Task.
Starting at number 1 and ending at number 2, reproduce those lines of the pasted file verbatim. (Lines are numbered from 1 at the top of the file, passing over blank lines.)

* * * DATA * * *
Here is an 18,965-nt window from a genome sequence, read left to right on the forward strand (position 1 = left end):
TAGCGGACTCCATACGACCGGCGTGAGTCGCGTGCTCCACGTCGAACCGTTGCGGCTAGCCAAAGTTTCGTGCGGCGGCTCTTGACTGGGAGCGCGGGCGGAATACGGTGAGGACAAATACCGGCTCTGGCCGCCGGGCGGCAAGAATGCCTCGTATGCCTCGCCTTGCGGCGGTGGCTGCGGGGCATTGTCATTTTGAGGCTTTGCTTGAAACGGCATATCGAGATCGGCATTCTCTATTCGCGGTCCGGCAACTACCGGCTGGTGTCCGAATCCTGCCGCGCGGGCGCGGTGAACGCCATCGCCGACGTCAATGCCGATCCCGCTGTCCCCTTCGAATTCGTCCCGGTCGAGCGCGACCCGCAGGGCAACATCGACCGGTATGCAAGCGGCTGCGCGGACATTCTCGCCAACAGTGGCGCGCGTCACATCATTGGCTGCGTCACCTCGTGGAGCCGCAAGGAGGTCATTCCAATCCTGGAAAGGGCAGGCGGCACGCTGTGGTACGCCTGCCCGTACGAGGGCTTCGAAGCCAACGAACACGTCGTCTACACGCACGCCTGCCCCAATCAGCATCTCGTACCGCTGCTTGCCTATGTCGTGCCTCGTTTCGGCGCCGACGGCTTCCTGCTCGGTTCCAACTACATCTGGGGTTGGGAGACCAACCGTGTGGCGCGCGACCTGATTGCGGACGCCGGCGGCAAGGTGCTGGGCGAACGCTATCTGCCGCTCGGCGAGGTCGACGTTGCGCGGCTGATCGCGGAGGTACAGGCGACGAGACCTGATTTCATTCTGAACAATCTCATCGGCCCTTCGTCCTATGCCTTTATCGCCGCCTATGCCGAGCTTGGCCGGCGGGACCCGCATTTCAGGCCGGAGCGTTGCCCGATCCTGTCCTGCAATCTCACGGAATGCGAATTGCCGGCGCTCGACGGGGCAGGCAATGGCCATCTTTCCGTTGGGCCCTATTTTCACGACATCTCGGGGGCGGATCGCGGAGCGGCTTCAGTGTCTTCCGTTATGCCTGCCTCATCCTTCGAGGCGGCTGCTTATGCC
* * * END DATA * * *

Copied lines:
Here is an 18,965-nt window from a genome sequence, read left to right on the forward strand (position 1 = left end):
TAGCGGACTCCATACGACCGGCGTGAGTCGCGTGCTCCACGTCGAACCGTTGCGGCTAGCCAAAGTTTCGTGCGGCGGCTCTTGACTGGGAGCGCGGGCGGAATACGGTGAGGACAAATACCGGCTCTGGCCGCCGGGCGGCAAGAATGCCTCGTATGCCTCGCCTTGCGGCGGTGGCTGCGGGGCATTGTCATTTTGAGGCTTTGCTTGAAACGGCATATCGAGATCGGCATTCTCTATTCGCGGTCCGGCAACTACCGGCTGGTGTCCGAATCCTGCCGCGCGGGCGCGGTGAACGCCATCGCCGACGTCAATGCCGATCCCGCTGTCCCCTTCGAATTCGTCCCGGTCGAGCGCGACCCGCAGGGCAACATCGACCGGTATGCAAGCGGCTGCGCGGACATTCTCGCCAACAGTGGCGCGCGTCACATCATTGGCTGCGTCACCTCGTGGAGCCGCAAGGAGGTCATTCCAATCCTGGAAAGGGCAGGCGGCACGCTGTGGTACGCCTGCCCGTACGAGGGCTTCGAAGCCAACGAACACGTCGTCTACACGCACGCCTGCCCCAATCAGCATCTCGTACCGCTGCTTGCCTATGTCGTGCCTCGTTTCGGCGCCGACGGCTTCCTGCTCGGTTCCAACTACATCTGGGGTTGGGAGACCAACCGTGTGGCGCGCGACCTGATTGCGGACGCCGGCGGCAAGGTGCTGGGCGAACGCTATCTGCCGCTCGGCGAGGTCGACGTTGCGCGGCTGATCGCGGAGGTACAGGCGACGAGACCTGATTTCATTCTGAACAATCTCATCGGCCCTTCGTCCTATGCCTTTATCGCCGCCTATGCCGAGCTTGGCCGGCGGGACCCGCATTTCAGGCCGGAGCGTTGCCCGATCCTGTCCTGCAATCTCACGGAATGCGAATTGCCGGCGCTCGACGGGGCAGGCAATGGCCATCTTTCCGTTGGGCCCTATTTTCACGACATCTCGGGGGCGGATCGCGGAGCGGCTTCAGTGTCTTCCGTTATGCCTGCCTCATCCTTCGAGGCGGCTGCTTATGCC